President Trump’s mission to gut the Environmental Protection Agency is moving ahead at full speed, with one curious exception.
The personal security staff of EPA Administrator Scott Pruitt is three times larger than that of his predecessors. Either Pruitt is three times more unpopular than they were, or he just enjoys the extra company.
According to the Washington Post, Pruitt’s round-the-clock security detail now numbers about 18 people. Beyonce, eat your heart out.
Even as Trump pushes to whack EPA’s budget by 31 percent, its Office of Enforcement and Compliance Assurance is quietly seeking to waive the hiring freeze and add more bodyguards for Pruitt.
His security squad has expanded so fast that the EPA has been using investigators who normally work on prosecuting environmental crimes.
The agents are being pulled from active cases in Boston, Denver and other cities to guard Pruitt in two-week rotations.
And he’s a busy little beaver, too. An unabashed cheerleader for fossil-fuel polluters, Pruitt has been aggressively working to dismantle clean-air and clean-water rules established under the Obama administration.
Because of his pro-industry agenda – and unwavering scorn for climate-change science – Pruitt is receiving more nasty threats than recent past EPA administrators.
“A lot of correspondence we have reflects that people are unhappy with his perceived un-enforcement of environmental laws,” an assistant inspector general told the Post.
He added that the previous EPA boss, Gina McCarthy, received threats for perceived over-enforcement of laws.
Most of the agents being diverted to guard Pruitt have no background in personal-security techniques. They’re trained to investigate chemical spills, foul water and toxic dumps.
Now they’re being asked to play Secret Service. It’s unknown how many of them accompany Pruitt on his frequent travels from Washington to his home state of Oklahoma.
It was there that he served as the EPA-suing attorney general, and where he plans to soon run for office again.
He'll get plenty of support from the Koch brothers, Devon Energy, the American Fuel and Petrochemical Manufacturers and other old friends.
Documents obtained by Environmental Integrity Project under the Freedom of Information Act showed that Pruitt made 10 trips back to Oklahoma from March through May. He spent 43 of those 92 days either in the state, or traveling to and from.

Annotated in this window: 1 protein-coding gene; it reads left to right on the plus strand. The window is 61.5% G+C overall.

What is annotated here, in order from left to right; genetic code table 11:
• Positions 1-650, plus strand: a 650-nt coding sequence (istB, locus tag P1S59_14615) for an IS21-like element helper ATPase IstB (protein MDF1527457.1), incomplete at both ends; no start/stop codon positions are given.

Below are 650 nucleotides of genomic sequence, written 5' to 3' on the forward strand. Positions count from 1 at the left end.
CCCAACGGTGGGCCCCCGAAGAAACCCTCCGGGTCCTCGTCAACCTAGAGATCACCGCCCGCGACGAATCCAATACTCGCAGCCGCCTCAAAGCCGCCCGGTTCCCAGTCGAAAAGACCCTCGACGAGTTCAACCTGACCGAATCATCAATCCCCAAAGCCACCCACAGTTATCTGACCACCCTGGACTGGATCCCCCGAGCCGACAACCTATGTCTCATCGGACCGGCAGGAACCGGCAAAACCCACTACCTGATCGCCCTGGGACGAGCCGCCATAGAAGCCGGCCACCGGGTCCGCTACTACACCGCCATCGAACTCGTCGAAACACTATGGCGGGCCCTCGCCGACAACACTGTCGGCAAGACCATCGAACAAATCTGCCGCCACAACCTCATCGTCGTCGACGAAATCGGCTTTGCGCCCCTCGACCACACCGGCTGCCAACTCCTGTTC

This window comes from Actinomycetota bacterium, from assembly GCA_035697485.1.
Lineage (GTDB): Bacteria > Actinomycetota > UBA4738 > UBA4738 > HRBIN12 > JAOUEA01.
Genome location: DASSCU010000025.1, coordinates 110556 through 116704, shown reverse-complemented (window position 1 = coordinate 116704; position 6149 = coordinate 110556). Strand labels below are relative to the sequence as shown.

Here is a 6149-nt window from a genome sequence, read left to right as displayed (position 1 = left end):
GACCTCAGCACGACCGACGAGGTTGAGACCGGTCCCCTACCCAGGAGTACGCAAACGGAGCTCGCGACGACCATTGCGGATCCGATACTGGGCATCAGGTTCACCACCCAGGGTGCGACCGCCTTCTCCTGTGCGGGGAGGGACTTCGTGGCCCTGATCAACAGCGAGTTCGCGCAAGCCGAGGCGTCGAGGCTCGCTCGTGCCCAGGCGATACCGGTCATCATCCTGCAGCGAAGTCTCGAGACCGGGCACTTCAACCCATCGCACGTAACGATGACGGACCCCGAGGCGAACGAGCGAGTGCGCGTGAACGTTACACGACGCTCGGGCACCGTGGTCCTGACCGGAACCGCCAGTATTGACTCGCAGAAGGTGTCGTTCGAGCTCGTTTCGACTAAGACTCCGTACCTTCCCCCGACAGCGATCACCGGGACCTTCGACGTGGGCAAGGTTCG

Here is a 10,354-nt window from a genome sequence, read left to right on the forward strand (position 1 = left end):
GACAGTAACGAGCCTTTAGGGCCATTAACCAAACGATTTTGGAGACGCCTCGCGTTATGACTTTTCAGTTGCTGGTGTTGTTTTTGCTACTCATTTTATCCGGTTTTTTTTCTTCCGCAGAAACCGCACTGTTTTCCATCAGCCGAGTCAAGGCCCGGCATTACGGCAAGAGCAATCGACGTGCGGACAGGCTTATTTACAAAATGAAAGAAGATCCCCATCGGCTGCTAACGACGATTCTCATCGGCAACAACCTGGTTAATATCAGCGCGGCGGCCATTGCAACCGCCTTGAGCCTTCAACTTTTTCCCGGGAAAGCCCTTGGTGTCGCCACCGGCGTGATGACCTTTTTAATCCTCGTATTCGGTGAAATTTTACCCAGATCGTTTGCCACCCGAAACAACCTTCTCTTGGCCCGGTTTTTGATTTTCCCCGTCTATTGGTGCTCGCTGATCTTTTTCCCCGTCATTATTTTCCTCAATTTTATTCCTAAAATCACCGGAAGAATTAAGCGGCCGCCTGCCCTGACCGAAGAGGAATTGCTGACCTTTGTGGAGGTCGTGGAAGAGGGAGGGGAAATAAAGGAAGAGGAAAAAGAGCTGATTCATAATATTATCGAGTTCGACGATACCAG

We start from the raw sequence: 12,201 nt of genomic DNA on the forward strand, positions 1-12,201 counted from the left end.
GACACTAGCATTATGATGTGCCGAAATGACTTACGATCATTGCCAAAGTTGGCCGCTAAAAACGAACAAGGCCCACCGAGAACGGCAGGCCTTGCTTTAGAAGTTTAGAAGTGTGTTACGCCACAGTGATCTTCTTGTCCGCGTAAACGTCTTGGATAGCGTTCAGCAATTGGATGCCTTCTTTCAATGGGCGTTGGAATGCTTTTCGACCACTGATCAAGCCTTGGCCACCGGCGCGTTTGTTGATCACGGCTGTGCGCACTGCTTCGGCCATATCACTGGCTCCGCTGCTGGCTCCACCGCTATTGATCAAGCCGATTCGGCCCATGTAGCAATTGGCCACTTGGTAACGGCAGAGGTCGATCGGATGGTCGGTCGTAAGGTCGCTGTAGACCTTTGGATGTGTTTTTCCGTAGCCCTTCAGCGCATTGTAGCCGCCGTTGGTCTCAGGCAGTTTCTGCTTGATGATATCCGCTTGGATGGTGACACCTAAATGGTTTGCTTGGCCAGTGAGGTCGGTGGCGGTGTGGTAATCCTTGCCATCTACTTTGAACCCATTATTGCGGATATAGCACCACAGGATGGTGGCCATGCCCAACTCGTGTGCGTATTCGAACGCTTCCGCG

U.S. taxpayers got the bill for most of his expenses. Official business included a tour of the Brainerd Chemical Company in Tulsa, Okla.
It’s a safe bet that Pruitt didn’t spend his visit inspecting for leaks.
Another time, he flew to Oklahoma to receive an award from the National Stripper Well Association, which is not an organization of health-conscious pole dancers. A stripper well is a low-volume oil or gas operation that is reaching the end of its productivity.
The industry loves Pruitt for his war on the Clean Water Rule, which in 2015 laid out the scope of federal jurisdiction over streams, wetlands and other bodies of water. Most energy and agricultural companies hate the rule.
It’s only fair to point out that Pruitt’s Oklahoma travels also took him to Osage County to view a contaminated creek.
If nothing else, the trip would have given his rookie bodyguards an opportunity to show off their true expertise as pollution investigators.
Fish and turtles began dying a year ago in Bird Creek, near the Tallgrass Prairie Preserve.
The cause was found to be an underground influx of warm salty water, a common byproduct of oil-extraction operations.
Pruitt told frustrated ranchers and residents he was on the case, saying, “This area is so pristine and so beautiful that we need to be sure we address this in a meaningful way.”
You can bet he'll find some money in the EPA budget to clean up Bird Creek. Dead turtles would be a bad optic at election time.
E&E News, which covers energy and environmental issues, obtained federal documents revealing that the EPA spent almost $833,000 on Pruitt’s protection detail during his first three months on the job. At that rate, taxpayers will be shelling out more than $3.3 million this year to guard a fellow who most Americans wouldn’t recognize if he was standing behind them in the checkout line at Costco.
Undoubtedly the Koch brothers, petrochemical makers and, of course, the National Stripper Well Association would say that Scott Pruitt is worth every dollar spent guarding him.
Maybe they could all chip in a few, to defray the cost. He is, after all, working for them.
Carl Hiaasen is a Miami Herald columnist, firstname.lastname@example.org.